The Future of Inpatient Care: Five Strategies for the Patient Room

When a hospital grows, it needs a more thoughtful approach to the needs of staff and patients alike.


By Christopher Haedt
Principal, Columbus Healthcare Practice Group Leader


According to 2023 SG2 data, over the next 10 years, inpatient hospital volumes are projected to increase by 2 percent. At a high level, this national benchmark study tells us if beds are built to meet backward-looking data, they will be undersized and at capacity day one. To handle this shift, health systems need to improve care coordination across the facility. And that requires a better understanding of what types of patients enter these facilities, and why. Is it through the ED? Is it through surgical or interventional services?

Care coordination aligns with the principles of value-based care, which aims to improve the quality, safety, efficiency, and effectiveness of health care while reducing costs and waste. By coordinating care across providers and settings, we can help reduce duplication, fragmentation, errors, and gaps in care, as well as improve patient satisfaction, engagement, and empowerment [1].

Here are five strategies for physical space that help accommodate shifts in acuity and improved care coordination.


1. Optimize Clinical Operations

Clinicians are constantly being asked to do more, so hospitals must get the products they need as close as possible to the patients they serve. The key is reducing touch points; automation for supply and delivery is one answer. Specialists are a different challenge, but technology added to rooms can facilitate easier remote consultation between different specialists, clinical teams, and patients. And most important is building the appropriate staffing environments to reinforce collaborative care, and emotional support, and areas for respite.


2. Design for Flexibility

While it’s impossible to predict the future, hospitals must anticipate and adapt, so clinical spaces can handle “what if?” scenarios. It may require rethinking the way we construct, supply, and serve each space. Avoid creating static spaces that can’t fluctuate and require rework to make them what you need. Instead, think how space can be adaptive. Modular, plug and play concepts help clinical spaces do what we need when the demand comes. Additionally, the technology of these rooms will be forever changing. Rooms must allow for future adaptations – to pivot from analog to digital to whatever else the future may hold.

Clinician monitors patients from nurse station
Clear wayfinding for Norton Giles Nurse Station

3. Consider Adjacencies

Focus on getting the right patients to the right areas for the right level of care. Think through how to get the clinical team working at the top of their licenses within specific spaces. Adjacencies are crucial – locate ICU-level care areas as close as possible to any “flex” units and step-down levels of care, with clear pathways/strategies from the ED and interventional platforms.


4. Prepare for Surges

Whether it is another pandemic, or simply another active Flu season, there will be times of mass patient influx. Are your units designed to handle it? Knowing that surges eventually subside, can your spaces return to regular capacity for long-term operations? We all saw the disruption caused by Covid, and the lessons learned. These are very real scenarios that must be anticipated. That said, there’s an old saying we like to use: “Don’t build the church for Easter Sunday.” It’s a reminder to optimize spaces fully. Hospital-based services are expensive footprints; creating internal plans with operations in mind can help you respond to a surge demand (Easter Sundays), while ensuring the space is functional even during your lows.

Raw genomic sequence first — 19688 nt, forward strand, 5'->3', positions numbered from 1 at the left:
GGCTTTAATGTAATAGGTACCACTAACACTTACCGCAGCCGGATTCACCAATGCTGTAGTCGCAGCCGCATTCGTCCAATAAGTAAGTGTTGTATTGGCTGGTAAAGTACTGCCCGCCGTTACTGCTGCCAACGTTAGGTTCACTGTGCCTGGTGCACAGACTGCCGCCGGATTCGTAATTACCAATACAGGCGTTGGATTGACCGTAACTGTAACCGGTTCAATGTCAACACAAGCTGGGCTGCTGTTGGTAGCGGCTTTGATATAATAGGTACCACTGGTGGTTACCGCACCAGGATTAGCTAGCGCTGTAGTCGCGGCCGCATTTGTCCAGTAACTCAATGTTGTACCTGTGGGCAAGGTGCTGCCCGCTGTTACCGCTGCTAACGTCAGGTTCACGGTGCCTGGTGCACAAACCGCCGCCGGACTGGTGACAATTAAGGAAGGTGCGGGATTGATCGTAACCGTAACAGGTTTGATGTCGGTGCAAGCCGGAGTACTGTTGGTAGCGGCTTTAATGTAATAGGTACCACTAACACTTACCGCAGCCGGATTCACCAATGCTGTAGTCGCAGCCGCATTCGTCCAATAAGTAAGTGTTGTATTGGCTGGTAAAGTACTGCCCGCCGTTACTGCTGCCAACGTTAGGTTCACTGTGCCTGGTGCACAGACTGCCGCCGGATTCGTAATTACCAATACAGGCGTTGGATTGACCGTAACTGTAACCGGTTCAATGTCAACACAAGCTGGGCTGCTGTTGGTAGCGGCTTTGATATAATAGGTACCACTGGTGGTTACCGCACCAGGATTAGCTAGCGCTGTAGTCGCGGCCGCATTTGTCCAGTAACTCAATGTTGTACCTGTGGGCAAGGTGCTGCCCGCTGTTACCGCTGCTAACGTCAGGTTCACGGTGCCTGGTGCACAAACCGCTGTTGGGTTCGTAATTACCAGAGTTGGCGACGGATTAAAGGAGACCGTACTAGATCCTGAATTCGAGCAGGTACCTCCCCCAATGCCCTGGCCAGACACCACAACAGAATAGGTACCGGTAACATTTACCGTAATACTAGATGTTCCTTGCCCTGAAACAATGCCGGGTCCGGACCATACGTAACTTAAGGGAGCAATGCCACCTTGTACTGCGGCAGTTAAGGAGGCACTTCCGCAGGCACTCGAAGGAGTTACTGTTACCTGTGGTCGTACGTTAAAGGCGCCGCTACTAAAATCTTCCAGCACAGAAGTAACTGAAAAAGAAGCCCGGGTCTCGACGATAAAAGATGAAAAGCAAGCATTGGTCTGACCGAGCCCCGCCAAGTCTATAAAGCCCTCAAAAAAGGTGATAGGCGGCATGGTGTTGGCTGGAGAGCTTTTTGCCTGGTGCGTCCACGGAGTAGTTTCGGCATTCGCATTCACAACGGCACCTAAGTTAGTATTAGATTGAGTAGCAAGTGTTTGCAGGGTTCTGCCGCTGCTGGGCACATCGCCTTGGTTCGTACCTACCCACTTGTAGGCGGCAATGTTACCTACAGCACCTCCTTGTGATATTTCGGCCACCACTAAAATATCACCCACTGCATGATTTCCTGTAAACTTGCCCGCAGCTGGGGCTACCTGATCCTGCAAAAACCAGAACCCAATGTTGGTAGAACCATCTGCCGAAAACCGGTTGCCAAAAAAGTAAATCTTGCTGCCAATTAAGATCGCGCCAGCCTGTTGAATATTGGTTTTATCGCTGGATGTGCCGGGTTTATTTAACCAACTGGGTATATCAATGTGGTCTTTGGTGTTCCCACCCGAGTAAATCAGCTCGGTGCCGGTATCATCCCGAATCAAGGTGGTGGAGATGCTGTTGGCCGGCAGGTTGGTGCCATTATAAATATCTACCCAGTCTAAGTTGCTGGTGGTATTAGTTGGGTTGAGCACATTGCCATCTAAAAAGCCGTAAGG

5. Consider the Entire System

Systems thinking is an important aspect of responding to acuity shifts. Not all spaces need to handle the most challenging cases. Do you, as a system, need 150 ICU beds in one facility or are you better served to distribute targeted services across the system so that each facility can respond to shifting acuities? Thinking through the demand, maintenance, operations, and staffing of these spaces will help teams better align expectations so that you respond to the shifting needs in specific markets.

Guest sits in Norton Brownsboro Hospital patient room
Norton Brownsboro Patient Room utilizing easy-to-maintain systems

Some anticipate a shift to home healthcare, where the future is a 50-bed hospital that only handles the worst of the worst. I would say there is no silver bullet, or a one-size fits all approach. The culture of the organization, and the constraints of the community they serve, will dictate the need – and those needs will be ever changing. The best we can do is continue to anticipate the need, find ways to do more with less, and make our spaces as flexible and adaptable as possible.





Chris Haedt

Christopher Haedt, AIA, NCARB, ACHA, LEED AP BD+C | Principal, Columbus Healthcare Practice Group Leader

Chris began his career at DesignGroup in 2007. With over 20 years of experience, he has earned a reputation for design excellence. He leads the Columbus Healthcare Practice Group and has worked extensively with key clients such as OhioHealth and Norton Healthcare. Chris is a leader within the AIA Columbus Healthcare Committee, has spoken nationally and is an Advisory Board member for Healthcare Facilities Symposium & Expo. In 2023, Chris received the AIA Young Architects Award, an honor bestowed to individuals who have demonstrated exceptional leadership and made significant contributions to the architecture profession early in their careers.